California Parks wants to ban travel not on designated paths

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Anza Borrego Park

The California Department of Parks and Recreation proposes prohibiting public access off designated trails.  The public has until June 6 to comment.

California State Parks System Map

In Imperial County, that would include Rancho Cuyamaca, Anza Borrego, and Heber Dunes.

The Anza Borrego Desert Foundation raises serious concerns about negative impacts to the public in their message below, which includes links to send your comments:

The California Department of Parks and Recreation has proposed a rule to prohibit public access off designated trails in Natural Preserves, Cultural Preserves, State Cultural Reserves, and State Natural Reserves within the California State Park System. See below on how to submit official comments.  We also advise sending your concerns to your state legislators in the Assembly and State Senate.

The Anza-Borrego Foundation (ABF) posted the following comment regarding this matter on their website along with additional info:

In a nutshell, this proposal would make it illegal to leave roads and trails in natural and cultural reserves. That means, for instance, that people could no longer climb around on rocks or walk up a wash, canyon, or ridge in any of our 8 cultural reserves. Think of hiking in Cougar or Sheep Canyon, primitive camping in Blair Valley, or rock climbing in Culp Valley; we and our park visitors would not be allowed to experience this park the way we have been invited to do since the park’s establishment. It is also a law that would be virtually impossible for park peace officer rangers to enforce in a park so open and large.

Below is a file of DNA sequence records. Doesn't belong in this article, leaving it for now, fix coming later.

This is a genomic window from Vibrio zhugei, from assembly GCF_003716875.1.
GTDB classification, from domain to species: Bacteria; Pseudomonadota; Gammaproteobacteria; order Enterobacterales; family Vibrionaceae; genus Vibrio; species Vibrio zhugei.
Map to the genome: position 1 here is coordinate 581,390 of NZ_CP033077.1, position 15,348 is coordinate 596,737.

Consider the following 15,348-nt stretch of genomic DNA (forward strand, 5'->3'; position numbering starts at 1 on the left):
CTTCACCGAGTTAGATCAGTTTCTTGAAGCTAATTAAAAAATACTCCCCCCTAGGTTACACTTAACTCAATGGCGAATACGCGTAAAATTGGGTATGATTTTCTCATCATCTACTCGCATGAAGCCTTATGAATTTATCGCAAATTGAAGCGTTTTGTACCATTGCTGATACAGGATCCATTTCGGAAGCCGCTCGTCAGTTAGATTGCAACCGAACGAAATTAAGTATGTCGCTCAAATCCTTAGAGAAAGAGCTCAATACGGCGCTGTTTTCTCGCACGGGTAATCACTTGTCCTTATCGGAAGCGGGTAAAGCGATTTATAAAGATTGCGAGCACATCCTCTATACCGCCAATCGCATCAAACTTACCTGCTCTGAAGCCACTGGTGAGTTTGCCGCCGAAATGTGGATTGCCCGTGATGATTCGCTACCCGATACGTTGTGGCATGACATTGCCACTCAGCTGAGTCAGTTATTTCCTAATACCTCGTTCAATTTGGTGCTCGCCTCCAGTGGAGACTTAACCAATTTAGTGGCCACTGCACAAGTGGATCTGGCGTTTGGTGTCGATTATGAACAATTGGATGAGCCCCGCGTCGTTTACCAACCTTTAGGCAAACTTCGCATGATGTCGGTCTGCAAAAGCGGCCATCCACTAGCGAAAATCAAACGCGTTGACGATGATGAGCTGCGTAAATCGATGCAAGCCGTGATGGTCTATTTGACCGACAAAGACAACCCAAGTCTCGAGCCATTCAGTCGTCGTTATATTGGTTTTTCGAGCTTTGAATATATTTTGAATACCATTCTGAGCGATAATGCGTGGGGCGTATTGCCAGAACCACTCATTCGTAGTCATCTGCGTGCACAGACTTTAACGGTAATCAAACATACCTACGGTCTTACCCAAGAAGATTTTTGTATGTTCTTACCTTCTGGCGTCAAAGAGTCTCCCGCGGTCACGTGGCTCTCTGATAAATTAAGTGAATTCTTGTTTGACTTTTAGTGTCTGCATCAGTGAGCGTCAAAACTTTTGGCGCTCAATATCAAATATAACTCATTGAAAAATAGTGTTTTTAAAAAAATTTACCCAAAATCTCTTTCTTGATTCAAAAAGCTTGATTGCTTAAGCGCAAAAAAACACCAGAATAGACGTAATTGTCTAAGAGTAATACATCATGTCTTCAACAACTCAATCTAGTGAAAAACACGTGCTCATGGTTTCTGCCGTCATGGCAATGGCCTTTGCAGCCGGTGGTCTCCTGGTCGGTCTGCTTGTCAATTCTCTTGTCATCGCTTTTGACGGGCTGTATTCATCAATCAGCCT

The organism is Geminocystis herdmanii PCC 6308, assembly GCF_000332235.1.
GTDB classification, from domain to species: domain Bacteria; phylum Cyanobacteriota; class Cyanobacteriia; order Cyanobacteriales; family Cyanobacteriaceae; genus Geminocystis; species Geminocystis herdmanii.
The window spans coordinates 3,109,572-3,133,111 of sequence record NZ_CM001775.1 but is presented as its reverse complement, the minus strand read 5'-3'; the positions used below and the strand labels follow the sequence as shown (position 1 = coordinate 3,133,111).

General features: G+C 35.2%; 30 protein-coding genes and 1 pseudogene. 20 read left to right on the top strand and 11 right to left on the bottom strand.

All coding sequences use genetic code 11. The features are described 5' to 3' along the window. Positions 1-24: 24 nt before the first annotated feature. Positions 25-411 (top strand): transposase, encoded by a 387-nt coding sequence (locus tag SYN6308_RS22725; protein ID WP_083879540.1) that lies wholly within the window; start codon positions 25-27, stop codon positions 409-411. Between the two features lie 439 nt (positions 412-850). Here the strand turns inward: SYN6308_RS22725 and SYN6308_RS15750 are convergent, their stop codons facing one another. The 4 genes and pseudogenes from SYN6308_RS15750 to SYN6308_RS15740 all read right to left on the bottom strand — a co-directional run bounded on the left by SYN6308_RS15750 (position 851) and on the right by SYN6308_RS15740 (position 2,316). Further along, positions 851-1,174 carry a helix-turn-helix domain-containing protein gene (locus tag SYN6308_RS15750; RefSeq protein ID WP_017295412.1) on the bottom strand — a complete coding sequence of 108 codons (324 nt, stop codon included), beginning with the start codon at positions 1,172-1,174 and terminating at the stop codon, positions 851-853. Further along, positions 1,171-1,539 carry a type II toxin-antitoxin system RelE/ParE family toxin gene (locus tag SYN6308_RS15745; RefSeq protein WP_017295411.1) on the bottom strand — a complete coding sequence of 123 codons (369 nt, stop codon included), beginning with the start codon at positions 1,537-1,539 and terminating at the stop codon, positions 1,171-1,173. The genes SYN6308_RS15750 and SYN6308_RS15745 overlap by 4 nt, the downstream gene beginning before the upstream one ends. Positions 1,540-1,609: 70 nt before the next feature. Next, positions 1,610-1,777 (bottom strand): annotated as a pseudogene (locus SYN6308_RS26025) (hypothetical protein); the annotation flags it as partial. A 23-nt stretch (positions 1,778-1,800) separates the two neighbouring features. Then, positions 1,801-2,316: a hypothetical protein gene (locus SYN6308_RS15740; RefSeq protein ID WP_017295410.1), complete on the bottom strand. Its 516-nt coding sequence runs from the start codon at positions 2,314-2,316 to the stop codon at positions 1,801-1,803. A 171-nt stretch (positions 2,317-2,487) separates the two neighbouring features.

Notice of Proposed Rulemaking

The California Department of Parks and Recreation (DPR) proposes to adopt the proposed regulations described below after considering all comments, objectives, and recommendations regarding the action.

This rulemaking action clarifies and makes specific the authority for regulating off-trail use in Natural Preserves, Cultural Preserves, State Cultural Reserves, and State Natural Reserves within the California State Park System. Specifically the proposed regulations would prohibit all public use in these areas unless such use is on a trail, boardwalk or other designated route of travel. The proposed regulations are not required by federal law or regulations and there is no overlap with federal law or regulation.   These regulations will make it possible to better protect sensitive natural and cultural resources.

Any interested person, or his or her authorized representative, may submit written comments relevant to the proposed regulatory action to DPR.  Comments may also be submitted by facsimile (FAX) at (916) 324-0301 or by email to trails@parks.ca.gov.